A long-distance move can stress even the most chilled person alive. Most distance moves happen because of a job relocation. So when you add together the need to uproot from where you’ve been living, start living and working in a different and unfamiliar place and carry all your stuff with you (or do something with it), the result can strike a number of stress-inducing chords.
First, leaving friends, family and work colleagues behind and facing the possibility of knowing no one in your new location – in other words, being totally alone – can be frightening. Yes, you will meet work colleagues, and maybe you have a family member or friend in the new location, but it’ not like having all your BFFs around you.
Second, even while most Canadian cities are somewhat similar, laid out in a grid pattern of streets, and we all speak the same language, not knowing where to hang out, or find a good pizza, or know the best routes for biking, can all add up, especially if you choose the wrong location for any of them.
Third, whether you’re carrying your belongings with you or not, you’re not going to enjoy dealing with the headaches of moving them, selling them or otherwise finding a place for them.
But there are a few things you can do to help remove or at least reduce some of the stress that long-distance moves can trigger
1. Try to Take a Few Extra Days Off
If at all possible, try to take some time off for things other than the move itself. In particular, the best way to get acquainted is to actually go out and look around. The extra time will help you do that.
If you do manage to get free time, try to plan it before you move. Perhaps one day you can get acquainted with your neighbourhood, on another day you can check out different routes to work, or visit downtown, or go to the cinema, and so on. Google Maps, including the street view feature, is a great way to get somewhat acquainted with your new surroundings even before you arrive.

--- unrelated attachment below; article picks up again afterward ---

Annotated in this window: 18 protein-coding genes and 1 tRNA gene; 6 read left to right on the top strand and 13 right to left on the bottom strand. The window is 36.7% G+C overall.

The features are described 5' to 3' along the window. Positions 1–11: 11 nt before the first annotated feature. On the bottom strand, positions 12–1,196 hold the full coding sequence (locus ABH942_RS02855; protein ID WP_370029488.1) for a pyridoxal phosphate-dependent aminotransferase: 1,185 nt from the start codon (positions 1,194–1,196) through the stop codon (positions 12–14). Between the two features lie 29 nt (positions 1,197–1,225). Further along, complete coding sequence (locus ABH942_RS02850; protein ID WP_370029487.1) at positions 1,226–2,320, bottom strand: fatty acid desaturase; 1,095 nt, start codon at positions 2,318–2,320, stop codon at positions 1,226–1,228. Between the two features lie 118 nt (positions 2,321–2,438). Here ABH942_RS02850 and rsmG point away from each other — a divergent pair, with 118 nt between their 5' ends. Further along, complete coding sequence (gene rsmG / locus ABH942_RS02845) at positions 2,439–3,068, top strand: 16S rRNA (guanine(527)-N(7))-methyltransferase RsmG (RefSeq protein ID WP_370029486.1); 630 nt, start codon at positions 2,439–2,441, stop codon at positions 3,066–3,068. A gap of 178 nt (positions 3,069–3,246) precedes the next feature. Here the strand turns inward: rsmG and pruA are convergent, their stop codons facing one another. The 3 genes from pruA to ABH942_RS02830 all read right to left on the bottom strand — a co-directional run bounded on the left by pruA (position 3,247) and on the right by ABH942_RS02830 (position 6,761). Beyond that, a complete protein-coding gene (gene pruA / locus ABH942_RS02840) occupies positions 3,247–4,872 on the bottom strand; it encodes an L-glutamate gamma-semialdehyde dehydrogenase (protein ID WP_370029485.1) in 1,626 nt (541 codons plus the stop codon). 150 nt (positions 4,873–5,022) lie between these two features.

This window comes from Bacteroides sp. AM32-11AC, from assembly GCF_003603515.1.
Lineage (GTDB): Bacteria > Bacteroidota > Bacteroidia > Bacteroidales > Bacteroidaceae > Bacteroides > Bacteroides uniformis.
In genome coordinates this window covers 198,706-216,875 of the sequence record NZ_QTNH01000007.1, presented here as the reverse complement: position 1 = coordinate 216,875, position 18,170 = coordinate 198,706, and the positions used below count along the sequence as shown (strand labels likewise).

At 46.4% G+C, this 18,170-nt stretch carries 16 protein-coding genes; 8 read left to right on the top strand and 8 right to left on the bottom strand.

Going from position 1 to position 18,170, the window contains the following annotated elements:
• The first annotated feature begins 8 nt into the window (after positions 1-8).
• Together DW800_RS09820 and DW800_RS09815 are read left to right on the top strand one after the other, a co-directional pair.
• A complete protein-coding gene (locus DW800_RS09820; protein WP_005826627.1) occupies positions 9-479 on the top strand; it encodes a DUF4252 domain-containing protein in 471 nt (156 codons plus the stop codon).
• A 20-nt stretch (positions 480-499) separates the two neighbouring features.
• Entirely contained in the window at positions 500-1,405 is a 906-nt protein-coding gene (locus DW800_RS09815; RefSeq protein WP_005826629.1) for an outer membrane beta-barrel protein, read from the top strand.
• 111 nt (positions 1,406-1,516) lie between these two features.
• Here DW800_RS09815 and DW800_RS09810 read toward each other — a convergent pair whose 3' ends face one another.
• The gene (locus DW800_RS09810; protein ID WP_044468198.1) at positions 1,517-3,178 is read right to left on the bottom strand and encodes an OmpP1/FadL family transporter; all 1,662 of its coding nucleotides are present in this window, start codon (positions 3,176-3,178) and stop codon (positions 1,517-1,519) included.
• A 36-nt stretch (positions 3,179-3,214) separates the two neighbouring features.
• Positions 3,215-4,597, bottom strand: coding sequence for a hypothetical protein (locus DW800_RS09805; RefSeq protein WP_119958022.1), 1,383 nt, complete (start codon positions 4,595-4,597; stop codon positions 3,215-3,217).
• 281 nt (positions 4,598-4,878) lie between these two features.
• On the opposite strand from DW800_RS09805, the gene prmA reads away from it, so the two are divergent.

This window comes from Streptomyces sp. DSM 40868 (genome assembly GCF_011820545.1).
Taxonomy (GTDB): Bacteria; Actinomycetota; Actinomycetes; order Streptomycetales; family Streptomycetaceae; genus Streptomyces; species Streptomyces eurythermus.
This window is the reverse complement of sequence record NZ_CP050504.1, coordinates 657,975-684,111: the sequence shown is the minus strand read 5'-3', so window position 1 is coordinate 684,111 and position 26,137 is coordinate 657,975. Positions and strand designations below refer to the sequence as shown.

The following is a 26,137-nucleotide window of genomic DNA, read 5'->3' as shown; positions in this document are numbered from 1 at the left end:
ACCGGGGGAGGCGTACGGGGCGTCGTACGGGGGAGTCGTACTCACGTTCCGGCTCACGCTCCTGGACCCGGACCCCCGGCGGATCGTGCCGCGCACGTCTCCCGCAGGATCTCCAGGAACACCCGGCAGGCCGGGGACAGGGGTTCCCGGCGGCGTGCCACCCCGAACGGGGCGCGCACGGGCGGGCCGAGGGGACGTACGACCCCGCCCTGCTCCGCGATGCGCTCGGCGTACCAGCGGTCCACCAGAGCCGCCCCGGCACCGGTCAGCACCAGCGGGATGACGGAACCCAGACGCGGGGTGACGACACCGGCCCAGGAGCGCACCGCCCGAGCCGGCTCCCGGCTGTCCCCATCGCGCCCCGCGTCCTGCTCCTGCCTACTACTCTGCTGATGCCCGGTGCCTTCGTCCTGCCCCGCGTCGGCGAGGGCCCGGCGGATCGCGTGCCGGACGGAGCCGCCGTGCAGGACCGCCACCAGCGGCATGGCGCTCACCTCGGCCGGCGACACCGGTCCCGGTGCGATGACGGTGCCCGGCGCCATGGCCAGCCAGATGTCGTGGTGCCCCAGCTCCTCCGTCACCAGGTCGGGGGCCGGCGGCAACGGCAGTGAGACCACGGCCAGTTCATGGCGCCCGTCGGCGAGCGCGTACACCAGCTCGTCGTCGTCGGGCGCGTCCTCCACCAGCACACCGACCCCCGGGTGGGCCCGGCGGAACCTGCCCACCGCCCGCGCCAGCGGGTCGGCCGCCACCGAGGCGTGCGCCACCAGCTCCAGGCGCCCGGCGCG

2. Keep Connected
While you may not keep in touch with all your family and/or friends overly often, try to keep them informed of your moving plans and schedule. Not only will staying in touch help you deal with the change, it helps them too. And the new lines of communication will help after the move too.
3. Buy Boxes
So we could create an almost endless list of thing for a ‘long-distance move checklist’, but that isn’t really what this post is about. But we decided to choose one of those ‘checklist’ items to highlight an overall point.
Most people visit the grocery store, LCBO, or some other outlet in search of free empty boxes to use to pack for the move. Good idea, except it can stress you out in a number of ways.
First, you can end up driving all over town trying to find the right boxes. Second, you end up with a number of different-sized boxes that never seem to stack properly, or that you overload and strain yourself lifting, or that falls apart because, while it was the right size, it wasn’t built properly, or … – well, you get the idea.
The overall point is that, very often, trying to cut corners, or save a couple dollars, you end up actually increasing the stress. So, among other things that you might have a great shortcut for, buy proper moving boxes from your moving or storage company.
4. Make a New Connection
If you are moving for work, chances are high that you’re at least acquainted with someone in the new office. Don’t be afraid to ask them the favour of showing you around town, and/or the office, and/or anything else that will help speed-up your adjustment to your new surroundings.
If nothing else, moving to a new town is a great adventure. By taking steps to ease the stress or anxiety that the move can cause, you’ll help make it a more enjoyable adventure.